- Because you're testing a confirmatory hypothesis, it would be good to explicitly justify why you expect a certain outcome in the Study 3 section before H1. Currently you write, "we are interested in how the number of characters in a play relates to the complexity... our goal is to understand the relation of the number of characters to the complexity of networks in theatre plays," which is an exploratory description. But your H1 is a confirmatory test ("We test the hypothesis that the number of characters positively predicts complexity (H1)") so it would be important to briefly recap in Study 3 section why do you predict a positive result.
- It feels to me that your assumptions ("we assume that plays are more likely to be well-received and popular if they make it possible for recipients to follow the narrative") predict the null insted of a positive correlation. I might be mistaken, but it would be worth clarifying what you expect and why.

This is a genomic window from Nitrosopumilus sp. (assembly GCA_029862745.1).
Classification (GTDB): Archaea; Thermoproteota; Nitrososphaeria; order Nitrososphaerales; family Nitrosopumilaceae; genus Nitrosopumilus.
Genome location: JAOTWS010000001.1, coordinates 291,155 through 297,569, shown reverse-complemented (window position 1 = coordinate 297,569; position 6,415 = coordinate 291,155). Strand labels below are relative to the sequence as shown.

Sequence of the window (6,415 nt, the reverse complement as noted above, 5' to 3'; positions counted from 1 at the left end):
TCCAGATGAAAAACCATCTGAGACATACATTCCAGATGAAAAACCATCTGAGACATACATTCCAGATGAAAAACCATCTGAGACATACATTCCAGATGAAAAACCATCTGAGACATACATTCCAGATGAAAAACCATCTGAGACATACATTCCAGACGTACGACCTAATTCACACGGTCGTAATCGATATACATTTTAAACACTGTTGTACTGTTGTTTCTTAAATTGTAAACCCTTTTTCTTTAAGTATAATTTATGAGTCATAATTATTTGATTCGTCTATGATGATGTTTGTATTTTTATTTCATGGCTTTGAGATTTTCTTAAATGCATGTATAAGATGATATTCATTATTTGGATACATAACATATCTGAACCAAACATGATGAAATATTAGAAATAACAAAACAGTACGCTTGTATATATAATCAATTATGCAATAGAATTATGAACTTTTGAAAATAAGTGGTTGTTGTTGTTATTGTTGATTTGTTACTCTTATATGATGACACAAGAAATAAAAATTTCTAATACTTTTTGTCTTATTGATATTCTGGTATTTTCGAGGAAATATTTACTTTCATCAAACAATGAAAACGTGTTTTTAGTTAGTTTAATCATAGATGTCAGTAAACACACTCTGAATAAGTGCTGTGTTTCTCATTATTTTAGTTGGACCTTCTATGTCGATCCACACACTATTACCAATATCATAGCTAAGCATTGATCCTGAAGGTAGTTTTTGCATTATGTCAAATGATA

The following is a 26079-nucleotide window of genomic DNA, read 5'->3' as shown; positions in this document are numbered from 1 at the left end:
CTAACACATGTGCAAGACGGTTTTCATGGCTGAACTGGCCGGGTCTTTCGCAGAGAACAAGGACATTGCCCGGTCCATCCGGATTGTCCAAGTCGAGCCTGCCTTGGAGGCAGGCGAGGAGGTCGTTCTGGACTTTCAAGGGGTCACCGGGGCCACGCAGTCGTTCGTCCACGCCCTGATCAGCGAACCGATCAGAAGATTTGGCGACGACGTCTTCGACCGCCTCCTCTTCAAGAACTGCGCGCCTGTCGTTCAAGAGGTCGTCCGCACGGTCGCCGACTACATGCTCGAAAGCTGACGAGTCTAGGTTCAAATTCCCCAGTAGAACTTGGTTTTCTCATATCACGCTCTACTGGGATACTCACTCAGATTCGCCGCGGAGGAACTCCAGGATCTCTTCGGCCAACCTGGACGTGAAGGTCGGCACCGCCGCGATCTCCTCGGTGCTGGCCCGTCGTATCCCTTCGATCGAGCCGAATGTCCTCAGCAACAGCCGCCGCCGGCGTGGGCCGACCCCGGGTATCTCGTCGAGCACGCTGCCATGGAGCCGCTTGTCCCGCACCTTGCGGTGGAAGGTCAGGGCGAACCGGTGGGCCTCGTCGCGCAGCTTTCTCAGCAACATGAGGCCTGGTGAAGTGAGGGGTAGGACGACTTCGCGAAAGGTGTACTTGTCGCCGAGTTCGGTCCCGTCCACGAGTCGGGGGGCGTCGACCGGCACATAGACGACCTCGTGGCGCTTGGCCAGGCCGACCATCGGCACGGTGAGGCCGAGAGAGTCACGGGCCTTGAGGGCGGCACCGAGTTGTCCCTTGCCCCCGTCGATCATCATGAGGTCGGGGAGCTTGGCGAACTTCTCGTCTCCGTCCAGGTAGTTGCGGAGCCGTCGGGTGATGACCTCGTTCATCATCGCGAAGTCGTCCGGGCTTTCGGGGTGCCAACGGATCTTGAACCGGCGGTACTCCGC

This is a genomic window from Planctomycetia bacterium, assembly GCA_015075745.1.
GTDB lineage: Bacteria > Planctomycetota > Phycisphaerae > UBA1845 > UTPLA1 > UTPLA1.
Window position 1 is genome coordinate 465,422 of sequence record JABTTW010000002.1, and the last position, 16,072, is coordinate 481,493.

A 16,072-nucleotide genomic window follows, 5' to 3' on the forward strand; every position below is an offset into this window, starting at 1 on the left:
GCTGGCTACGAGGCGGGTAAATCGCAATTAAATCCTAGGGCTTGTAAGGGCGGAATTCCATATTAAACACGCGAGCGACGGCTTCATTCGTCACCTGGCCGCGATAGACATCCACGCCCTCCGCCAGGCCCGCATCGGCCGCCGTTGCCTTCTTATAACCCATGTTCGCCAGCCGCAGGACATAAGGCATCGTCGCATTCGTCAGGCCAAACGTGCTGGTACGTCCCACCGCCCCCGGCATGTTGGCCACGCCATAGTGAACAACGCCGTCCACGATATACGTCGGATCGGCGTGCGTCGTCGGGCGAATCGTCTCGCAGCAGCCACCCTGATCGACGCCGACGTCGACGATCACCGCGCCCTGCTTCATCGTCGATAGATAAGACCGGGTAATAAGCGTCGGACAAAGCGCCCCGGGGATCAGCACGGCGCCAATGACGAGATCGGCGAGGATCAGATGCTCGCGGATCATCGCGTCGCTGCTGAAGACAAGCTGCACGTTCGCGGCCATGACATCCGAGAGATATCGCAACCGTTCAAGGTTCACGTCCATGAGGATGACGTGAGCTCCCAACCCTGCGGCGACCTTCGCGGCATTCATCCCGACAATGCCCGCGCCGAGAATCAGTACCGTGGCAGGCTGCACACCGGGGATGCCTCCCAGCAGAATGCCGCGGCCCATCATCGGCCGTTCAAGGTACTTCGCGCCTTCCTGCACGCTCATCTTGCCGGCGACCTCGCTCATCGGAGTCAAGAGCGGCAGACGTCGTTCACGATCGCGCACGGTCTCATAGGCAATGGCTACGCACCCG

- Because this is a hypothesis test, and PCI RR is very strict about justifying effect sizes in hypothesis tests, it would be good to have some kind of justification for r < .30s as small effects. I know it’s difficult to think about justification in this context. I also find it challenging to help with this—especially as I lack a comprehensive understanding of Kolmogorov complexity in the present context—but here are some ideas.
· One option would be to seek existing character network data in fiction and see what r=.3 looks like. E.g., in fiction (of any media), what is r=.3 in terms of complexity? Can you effectively separate actual works of fiction by complexity? This could help both you and readers grasp the raw effect size and justify it.
· Another option that comes to mind would be to simulate data with r=.3 and see how the effect size appears in these simulated instances. Being able to pinpoint reasonable raw differences even in simulated form would be better than nothing.
· A third option could be to select one actual play by Shakespeare, provide a description of its character network, and demonstrate a hypothetical raw change of .3 in practice.